During our recent trip to Japan, we made a point to make reservations for a Kaiseki dinner in Kyoto.  Kaiseki is a formalized, seasonal multi-course Japanese meal in which the food is prepared and arranged in a very artistic manner.   Our reservations were at Kichisen, recommended by Mischa of Tasty Bits.  After I made the reservations I did a bit of research and discovered how well known Kichisen and Chef Yoshimi Tanigawa were.  Needless to say,  we were very much looking forward to the dinner, especially after dealing with the stressful crowds in Kyoto:

The meal began inauspiciously enough as we walked up and down the street looking for the restaurant.  It turned out to be a plain door in a residential-looking house.  We were greeted by bowing servers and apprentices and led to our private room.  Throughout the meal, I was only able to get off one picture or so of each dish before Chef Tanigawa came in to explain how to eat each course.  It was a great honor to be served by the chef himself, but after half the courses his constant attention made us almost as nervous and stressed as the crowds on the streets!

After being served a cherry blossom tea, the first course was brought out: three tiny dishes shaped like birds, draped with a sprig of cherry blossoms.

The birds were opened to reveal (clockwise from top): dried and sauced squid, sashimi which we suspected might be fugu served with tiny chips flaked with gold, and uni topped with a tiny poached quail egg.  Each bite was distinct in flavor, fresh and delicate.

The second course was barely cooked spring peas in a sweet broth.  Meticulous attention was paid to the dishware and how they were presented to us.  This course was most evocative of the season.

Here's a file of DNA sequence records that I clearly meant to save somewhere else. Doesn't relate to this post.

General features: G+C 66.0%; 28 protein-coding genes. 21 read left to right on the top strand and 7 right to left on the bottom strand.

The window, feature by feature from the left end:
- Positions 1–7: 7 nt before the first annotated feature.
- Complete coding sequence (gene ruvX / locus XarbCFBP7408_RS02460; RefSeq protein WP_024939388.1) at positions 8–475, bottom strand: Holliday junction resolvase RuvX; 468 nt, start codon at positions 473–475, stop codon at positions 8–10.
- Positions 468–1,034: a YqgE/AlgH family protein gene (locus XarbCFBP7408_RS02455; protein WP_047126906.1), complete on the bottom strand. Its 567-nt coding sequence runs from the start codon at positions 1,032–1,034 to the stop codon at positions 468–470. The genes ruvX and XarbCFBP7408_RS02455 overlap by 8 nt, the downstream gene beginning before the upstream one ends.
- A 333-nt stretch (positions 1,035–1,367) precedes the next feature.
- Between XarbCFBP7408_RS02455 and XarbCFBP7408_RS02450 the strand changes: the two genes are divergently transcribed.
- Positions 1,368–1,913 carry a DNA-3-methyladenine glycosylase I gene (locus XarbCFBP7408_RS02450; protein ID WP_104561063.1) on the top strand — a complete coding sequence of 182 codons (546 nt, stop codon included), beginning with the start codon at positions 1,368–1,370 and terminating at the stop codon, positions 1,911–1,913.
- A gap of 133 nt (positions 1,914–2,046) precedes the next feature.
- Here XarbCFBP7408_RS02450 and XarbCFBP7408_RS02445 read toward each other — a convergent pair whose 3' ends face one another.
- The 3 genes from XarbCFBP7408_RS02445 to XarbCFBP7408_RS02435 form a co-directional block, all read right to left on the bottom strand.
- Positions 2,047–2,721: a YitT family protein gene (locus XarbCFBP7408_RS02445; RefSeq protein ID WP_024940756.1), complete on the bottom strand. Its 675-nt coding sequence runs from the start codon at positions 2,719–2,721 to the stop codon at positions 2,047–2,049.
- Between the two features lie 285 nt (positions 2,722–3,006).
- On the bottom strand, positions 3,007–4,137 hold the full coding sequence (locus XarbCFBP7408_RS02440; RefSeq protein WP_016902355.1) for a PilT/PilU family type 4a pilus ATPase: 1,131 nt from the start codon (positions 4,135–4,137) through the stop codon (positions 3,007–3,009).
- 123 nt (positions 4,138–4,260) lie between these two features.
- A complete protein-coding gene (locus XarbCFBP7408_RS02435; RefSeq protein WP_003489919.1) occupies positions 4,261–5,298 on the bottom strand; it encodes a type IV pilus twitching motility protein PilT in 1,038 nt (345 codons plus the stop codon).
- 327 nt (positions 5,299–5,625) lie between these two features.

Third was a clear broth with a fish cake, mushroom and young shoots.  The fish cake was delicious, lacking the cloying sweetness of commercial fish cakes.  The mushroom was meaty but I found the shoots to be unpleasantly bitter, a theme that would repeat throughout the meal.

Sashimi was served by one of the chef’s apprentices, who quickly explained which of the pieces were “choice” for dip, and which were for one sauce only.  We were about to dive in when Chef Tanigawa came out and began to direct us on each piece.  First, he reached over the counter with chopsticks and mixed a dab of wasabi in with Matt’s soy sauce.  Then he directed him in which order to eat the fish, and which sauce to use, and how much, watching Matt’s face each time he took a bite, nodding approvingly, and moving on to the next fish.  I mimicked their actions as closely as possible, not wanting to draw the Chef’s personal attention.  Matt, to his credit, repeated the chef’s directions attentively, and ate each piece with every bit of apparent relish.

A delicious rice dish topped with eggs was served fifth.  I dove into this dish with every amount of relish when once again, Chef came out to direct us on proper etiquette.  He instructed Matt to hold the dish in a cupped palm and bring it to his face to eat rather than bending over the bowl.  That would have been all well and good had the dish not been scalding hot – though I’m sure the temperature was fine for a chef, I could feel rings being burned into my hand as I grinned and held the bowl.  At this point, Chef asked for my camera and took a picture of us, hapless tourists holding burning bowls of rice. I’d post it but we sort of look like we’re in pain.  Heat aside, this was one of my favorite courses.  The rice was savory and the egg fragrant and light.

Dinner will continue with Part 2 of this entry in which I manage to make an utter fool of myself…

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